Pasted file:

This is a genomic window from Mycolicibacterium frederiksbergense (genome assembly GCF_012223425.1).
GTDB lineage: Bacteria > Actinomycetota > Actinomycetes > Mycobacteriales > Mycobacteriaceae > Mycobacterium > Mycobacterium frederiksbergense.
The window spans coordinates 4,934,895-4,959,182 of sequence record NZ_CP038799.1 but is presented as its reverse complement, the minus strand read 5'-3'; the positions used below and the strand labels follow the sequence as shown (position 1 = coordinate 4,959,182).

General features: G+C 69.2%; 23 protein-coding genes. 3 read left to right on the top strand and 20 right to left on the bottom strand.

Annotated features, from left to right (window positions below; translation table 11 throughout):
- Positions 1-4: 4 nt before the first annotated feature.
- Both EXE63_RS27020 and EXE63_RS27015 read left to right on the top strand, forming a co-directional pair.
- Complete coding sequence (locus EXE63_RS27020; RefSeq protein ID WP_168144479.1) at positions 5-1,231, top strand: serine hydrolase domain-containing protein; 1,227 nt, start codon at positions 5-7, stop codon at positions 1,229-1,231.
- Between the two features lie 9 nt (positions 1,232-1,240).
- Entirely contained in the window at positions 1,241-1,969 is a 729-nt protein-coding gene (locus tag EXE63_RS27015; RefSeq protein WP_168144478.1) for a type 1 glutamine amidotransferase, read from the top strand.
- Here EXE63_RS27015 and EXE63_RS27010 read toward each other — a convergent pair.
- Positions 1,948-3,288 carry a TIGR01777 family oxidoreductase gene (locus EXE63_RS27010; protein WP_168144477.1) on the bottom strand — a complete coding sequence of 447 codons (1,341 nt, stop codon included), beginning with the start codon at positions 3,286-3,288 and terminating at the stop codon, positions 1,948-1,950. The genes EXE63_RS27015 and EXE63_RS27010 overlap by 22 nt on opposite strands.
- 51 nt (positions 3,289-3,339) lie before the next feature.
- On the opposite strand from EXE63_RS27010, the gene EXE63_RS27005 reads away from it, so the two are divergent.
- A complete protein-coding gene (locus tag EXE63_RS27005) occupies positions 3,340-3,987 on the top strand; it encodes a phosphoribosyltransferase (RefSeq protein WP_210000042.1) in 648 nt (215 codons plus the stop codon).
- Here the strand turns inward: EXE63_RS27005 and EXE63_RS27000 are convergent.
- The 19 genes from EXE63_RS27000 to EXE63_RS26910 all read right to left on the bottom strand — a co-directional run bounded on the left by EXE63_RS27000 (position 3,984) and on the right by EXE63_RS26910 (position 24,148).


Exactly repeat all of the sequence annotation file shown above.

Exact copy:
This is a genomic window from Mycolicibacterium frederiksbergense (genome assembly GCF_012223425.1).
GTDB lineage: Bacteria > Actinomycetota > Actinomycetes > Mycobacteriales > Mycobacteriaceae > Mycobacterium > Mycobacterium frederiksbergense.
The window spans coordinates 4,934,895-4,959,182 of sequence record NZ_CP038799.1 but is presented as its reverse complement, the minus strand read 5'-3'; the positions used below and the strand labels follow the sequence as shown (position 1 = coordinate 4,959,182).

General features: G+C 69.2%; 23 protein-coding genes. 3 read left to right on the top strand and 20 right to left on the bottom strand.

Annotated features, from left to right (window positions below; translation table 11 throughout):
- Positions 1-4: 4 nt before the first annotated feature.
- Both EXE63_RS27020 and EXE63_RS27015 read left to right on the top strand, forming a co-directional pair.
- Complete coding sequence (locus EXE63_RS27020; RefSeq protein ID WP_168144479.1) at positions 5-1,231, top strand: serine hydrolase domain-containing protein; 1,227 nt, start codon at positions 5-7, stop codon at positions 1,229-1,231.
- Between the two features lie 9 nt (positions 1,232-1,240).
- Entirely contained in the window at positions 1,241-1,969 is a 729-nt protein-coding gene (locus tag EXE63_RS27015; RefSeq protein WP_168144478.1) for a type 1 glutamine amidotransferase, read from the top strand.
- Here EXE63_RS27015 and EXE63_RS27010 read toward each other — a convergent pair.
- Positions 1,948-3,288 carry a TIGR01777 family oxidoreductase gene (locus EXE63_RS27010; protein WP_168144477.1) on the bottom strand — a complete coding sequence of 447 codons (1,341 nt, stop codon included), beginning with the start codon at positions 3,286-3,288 and terminating at the stop codon, positions 1,948-1,950. The genes EXE63_RS27015 and EXE63_RS27010 overlap by 22 nt on opposite strands.
- 51 nt (positions 3,289-3,339) lie before the next feature.
- On the opposite strand from EXE63_RS27010, the gene EXE63_RS27005 reads away from it, so the two are divergent.
- A complete protein-coding gene (locus tag EXE63_RS27005) occupies positions 3,340-3,987 on the top strand; it encodes a phosphoribosyltransferase (RefSeq protein WP_210000042.1) in 648 nt (215 codons plus the stop codon).
- Here the strand turns inward: EXE63_RS27005 and EXE63_RS27000 are convergent.
- The 19 genes from EXE63_RS27000 to EXE63_RS26910 all read right to left on the bottom strand — a co-directional run bounded on the left by EXE63_RS27000 (position 3,984) and on the right by EXE63_RS26910 (position 24,148).